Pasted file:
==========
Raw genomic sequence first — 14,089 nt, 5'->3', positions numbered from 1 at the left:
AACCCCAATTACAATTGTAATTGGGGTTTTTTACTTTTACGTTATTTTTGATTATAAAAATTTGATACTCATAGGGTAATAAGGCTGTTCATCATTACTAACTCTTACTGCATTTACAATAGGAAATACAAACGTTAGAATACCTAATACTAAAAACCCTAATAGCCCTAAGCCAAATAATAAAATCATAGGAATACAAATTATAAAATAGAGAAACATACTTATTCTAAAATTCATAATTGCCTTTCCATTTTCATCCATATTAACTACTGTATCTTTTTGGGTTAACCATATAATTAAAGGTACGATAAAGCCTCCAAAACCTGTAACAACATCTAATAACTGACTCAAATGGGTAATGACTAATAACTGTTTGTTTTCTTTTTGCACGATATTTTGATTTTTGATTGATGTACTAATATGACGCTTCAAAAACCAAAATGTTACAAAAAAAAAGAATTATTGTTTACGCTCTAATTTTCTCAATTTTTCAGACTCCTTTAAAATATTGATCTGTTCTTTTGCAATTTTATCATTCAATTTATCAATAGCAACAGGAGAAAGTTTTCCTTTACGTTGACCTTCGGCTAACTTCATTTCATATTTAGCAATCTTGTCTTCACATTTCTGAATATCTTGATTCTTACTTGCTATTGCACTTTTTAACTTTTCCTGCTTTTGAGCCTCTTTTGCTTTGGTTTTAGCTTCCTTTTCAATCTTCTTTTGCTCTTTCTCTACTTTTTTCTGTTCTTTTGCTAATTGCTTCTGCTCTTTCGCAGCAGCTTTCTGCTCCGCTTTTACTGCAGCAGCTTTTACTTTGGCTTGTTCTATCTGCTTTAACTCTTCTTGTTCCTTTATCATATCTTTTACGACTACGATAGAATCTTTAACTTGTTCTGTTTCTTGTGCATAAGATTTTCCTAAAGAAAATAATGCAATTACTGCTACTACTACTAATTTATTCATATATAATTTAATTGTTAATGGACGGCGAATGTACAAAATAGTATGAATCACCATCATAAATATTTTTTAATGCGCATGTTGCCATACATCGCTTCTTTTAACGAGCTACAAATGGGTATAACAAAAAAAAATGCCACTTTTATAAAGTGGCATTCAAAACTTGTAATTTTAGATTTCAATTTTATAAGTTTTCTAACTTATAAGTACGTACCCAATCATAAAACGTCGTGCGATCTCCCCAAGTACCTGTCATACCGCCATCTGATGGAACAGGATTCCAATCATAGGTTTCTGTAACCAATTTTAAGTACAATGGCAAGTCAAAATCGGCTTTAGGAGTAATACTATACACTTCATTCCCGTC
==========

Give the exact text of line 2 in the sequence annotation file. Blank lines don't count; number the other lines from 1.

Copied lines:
AACCCCAATTACAATTGTAATTGGGGTTTTTTACTTTTACGTTATTTTTGATTATAAAAATTTGATACTCATAGGGTAATAAGGCTGTTCATCATTACTAACTCTTACTGCATTTACAATAGGAAATACAAACGTTAGAATACCTAATACTAAAAACCCTAATAGCCCTAAGCCAAATAATAAAATCATAGGAATACAAATTATAAAATAGAGAAACATACTTATTCTAAAATTCATAATTGCCTTTCCATTTTCATCCATATTAACTACTGTATCTTTTTGGGTTAACCATATAATTAAAGGTACGATAAAGCCTCCAAAACCTGTAACAACATCTAATAACTGACTCAAATGGGTAATGACTAATAACTGTTTGTTTTCTTTTTGCACGATATTTTGATTTTTGATTGATGTACTAATATGACGCTTCAAAAACCAAAATGTTACAAAAAAAAAGAATTATTGTTTACGCTCTAATTTTCTCAATTTTTCAGACTCCTTTAAAATATTGATCTGTTCTTTTGCAATTTTATCATTCAATTTATCAATAGCAACAGGAGAAAGTTTTCCTTTACGTTGACCTTCGGCTAACTTCATTTCATATTTAGCAATCTTGTCTTCACATTTCTGAATATCTTGATTCTTACTTGCTATTGCACTTTTTAACTTTTCCTGCTTTTGAGCCTCTTTTGCTTTGGTTTTAGCTTCCTTTTCAATCTTCTTTTGCTCTTTCTCTACTTTTTTCTGTTCTTTTGCTAATTGCTTCTGCTCTTTCGCAGCAGCTTTCTGCTCCGCTTTTACTGCAGCAGCTTTTACTTTGGCTTGTTCTATCTGCTTTAACTCTTCTTGTTCCTTTATCATATCTTTTACGACTACGATAGAATCTTTAACTTGTTCTGTTTCTTGTGCATAAGATTTTCCTAAAGAAAATAATGCAATTACTGCTACTACTACTAATTTATTCATATATAATTTAATTGTTAATGGACGGCGAATGTACAAAATAGTATGAATCACCATCATAAATATTTTTTAATGCGCATGTTGCCATACATCGCTTCTTTTAACGAGCTACAAATGGGTATAACAAAAAAAAATGCCACTTTTATAAAGTGGCATTCAAAACTTGTAATTTTAGATTTCAATTTTATAAGTTTTCTAACTTATAAGTACGTACCCAATCATAAAACGTCGTGCGATCTCCCCAAGTACCTGTCATACCGCCATCTGATGGAACAGGATTCCAATCATAGGTTTCTGTAACCAATTTTAAGTACAATGGCAAGTCAAAATCGGCTTTAGGAGTAATACTATACACTTCATTCCCGTC